I find it difficult to understand why women have been given such a degrading position in the Bible. In Judges 19, for example, a guy tosses out the woman to be raped so his guests would not be touched. Then there is no admonishment toward him for doing it. Even Esther was about her one night with the king. Ruth was another example.
Women's value seems totally placed on child bearing. I know this was a different era, but God's Word should still be applicable for today. What if you aren't a wife or a mother?
I don't want to be a pastor; I'm not a feminist, but I struggle to find why women have been given such a lowly place in God's Word. It's all about how great men are and how silly and abused women are. The OT is bad enough; the NT isn't much better. Women come across as foolish. I just want to try to understand.
By the way, why didn't Deborah make the hall of faith in the Bible?
I love God and His Word very much. I know I'm not the only God-fearing woman who doesn't understand. Maybe you can help me.
For starters, if you want to try to show that women have been given a degrading position in the Bible, you're going to have to find some different examples than the ones you listed.
If you had read Judges 20, you would have discovered the raping of the woman in chapter 19 was considered such an atrocity it caused a massive war in retaliation, resulting in a huge dead body count (mostly males) and in which the offending tribe was thoroughly pummeled by God — on behalf of a woman.
Esther's life is so heroic her story is canonized in Scripture! She is clearly presented as anything but a one night stand with the king. She is a symbol of Christ, a woman whom God used to deliver His people the Israelites from impending doom. She answered a call from God to marry the man He had chosen for her and weaved her heroic actions with His divine sovereignty to bring rescue to His people and glory to His name — through a woman.
Ruth (another woman whose life is canonized) refused to abandon her widowed mother-in-law, pledging to care for her until death. God honors Ruth's sacrificial love and courage by bringing her an amazing husband and turns her tragedy into triumph. It's a beautiful, redemptive love story of two people whose descendants included David and the Son of God, no less — because of the courage of a woman.
The Hebrews hall of faith (Hebrews 11) is (a) not an exhaustive list of heroes, but rather a highlight of a few important headlines of Jewish history, and (b) includes two women (Sarah and Rahab) and (c) also mentions Barak, whom without Deborah would have never made the list. Again, Deborah proves the exact opposite of your point about the degrading position of women in the Bible. A nervous and scared man, Barak, is led into victory by Deborah — an Israeli prophet, judge and yes, woman. (The war ends, by the way, with a tent peg being driven into the head of the bad guy by, guess who? — a woman!)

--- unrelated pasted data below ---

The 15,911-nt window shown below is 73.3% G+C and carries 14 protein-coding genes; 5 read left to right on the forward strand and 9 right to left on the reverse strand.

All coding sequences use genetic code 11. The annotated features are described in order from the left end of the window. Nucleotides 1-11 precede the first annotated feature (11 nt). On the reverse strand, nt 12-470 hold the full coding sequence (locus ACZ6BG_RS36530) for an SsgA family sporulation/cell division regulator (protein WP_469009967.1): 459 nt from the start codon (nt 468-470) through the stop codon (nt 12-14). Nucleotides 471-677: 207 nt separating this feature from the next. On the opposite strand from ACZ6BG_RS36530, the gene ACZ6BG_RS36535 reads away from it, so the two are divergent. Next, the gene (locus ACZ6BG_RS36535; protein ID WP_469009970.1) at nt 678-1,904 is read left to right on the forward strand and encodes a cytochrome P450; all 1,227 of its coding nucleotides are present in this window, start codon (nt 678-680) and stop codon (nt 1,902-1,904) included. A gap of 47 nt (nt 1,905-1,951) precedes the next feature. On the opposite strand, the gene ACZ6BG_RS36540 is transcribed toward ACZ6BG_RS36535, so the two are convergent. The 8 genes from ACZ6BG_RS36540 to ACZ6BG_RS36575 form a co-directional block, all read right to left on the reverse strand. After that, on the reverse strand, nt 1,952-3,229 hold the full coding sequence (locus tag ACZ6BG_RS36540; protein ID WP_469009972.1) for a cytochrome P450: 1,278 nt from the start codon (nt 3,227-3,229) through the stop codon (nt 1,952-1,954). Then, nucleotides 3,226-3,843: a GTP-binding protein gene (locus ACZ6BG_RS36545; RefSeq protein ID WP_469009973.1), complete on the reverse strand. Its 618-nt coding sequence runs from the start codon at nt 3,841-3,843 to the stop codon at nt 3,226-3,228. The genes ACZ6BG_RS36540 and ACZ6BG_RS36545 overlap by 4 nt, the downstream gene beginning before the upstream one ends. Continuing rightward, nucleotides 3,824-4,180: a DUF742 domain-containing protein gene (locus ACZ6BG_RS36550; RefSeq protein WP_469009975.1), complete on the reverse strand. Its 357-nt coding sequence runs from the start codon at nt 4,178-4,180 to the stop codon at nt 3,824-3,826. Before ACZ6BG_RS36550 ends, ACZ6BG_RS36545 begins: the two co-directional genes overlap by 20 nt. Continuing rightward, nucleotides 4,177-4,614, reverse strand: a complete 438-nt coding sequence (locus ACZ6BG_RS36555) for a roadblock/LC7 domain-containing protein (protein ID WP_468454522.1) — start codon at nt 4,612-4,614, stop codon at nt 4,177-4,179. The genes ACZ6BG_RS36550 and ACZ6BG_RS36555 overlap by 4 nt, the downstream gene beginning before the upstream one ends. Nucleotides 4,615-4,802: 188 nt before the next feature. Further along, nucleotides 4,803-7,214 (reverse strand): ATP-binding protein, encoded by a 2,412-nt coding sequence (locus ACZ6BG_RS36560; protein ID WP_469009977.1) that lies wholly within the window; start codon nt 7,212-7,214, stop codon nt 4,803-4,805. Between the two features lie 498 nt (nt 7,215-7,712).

Every woman you listed proves the exact opposite of your point. Scripture records for us the heroic and courageous actions of many women. That fact is even more remarkable given the cultural context in which much of the body of Scripture takes place is patriarchal. Not only are women mentioned, but many of them are honored for their heroism and devotion to God. There are way too many for me to list here.
But the very best way to see what God thinks about women (or anything) is to watch the life of Christ. He was God in flesh-and-bones. He lived a perfect life. His treatment of people is perfect. Every woman He interacted with was done so with unspeakable affection and flawless perfection. As you read the gospels, do you get any indication whatsoever that He degrades women, or that He sees women as silly or foolish? Even with just a cursory reading I think you'll find just the opposite.
Far from being degraded, lowly, abused, or seen as foolish and silly, women play an extraordinarily prominent role in the life and ministry of Christ. Women followed Him everywhere, and why shouldn't they? He heals them. He protects them. He defends them. He weeps with them. Even in death, He cares for them.
You say you're not a feminist, and I believe you. But somewhere along the way you picked up a dose of secular feminist thinking about the Bible and probably didn't even realize it. Pray for discernment as you interact with Scripture (and as you hear others talk about Scripture). Like Mary Magdalene (the first person to whom the resurrected Jesus revealed himself) and countless others, you will discover throughout those pages the most pro-woman Person in the universe.
Copyright 2008 John Thomas. All rights reserved.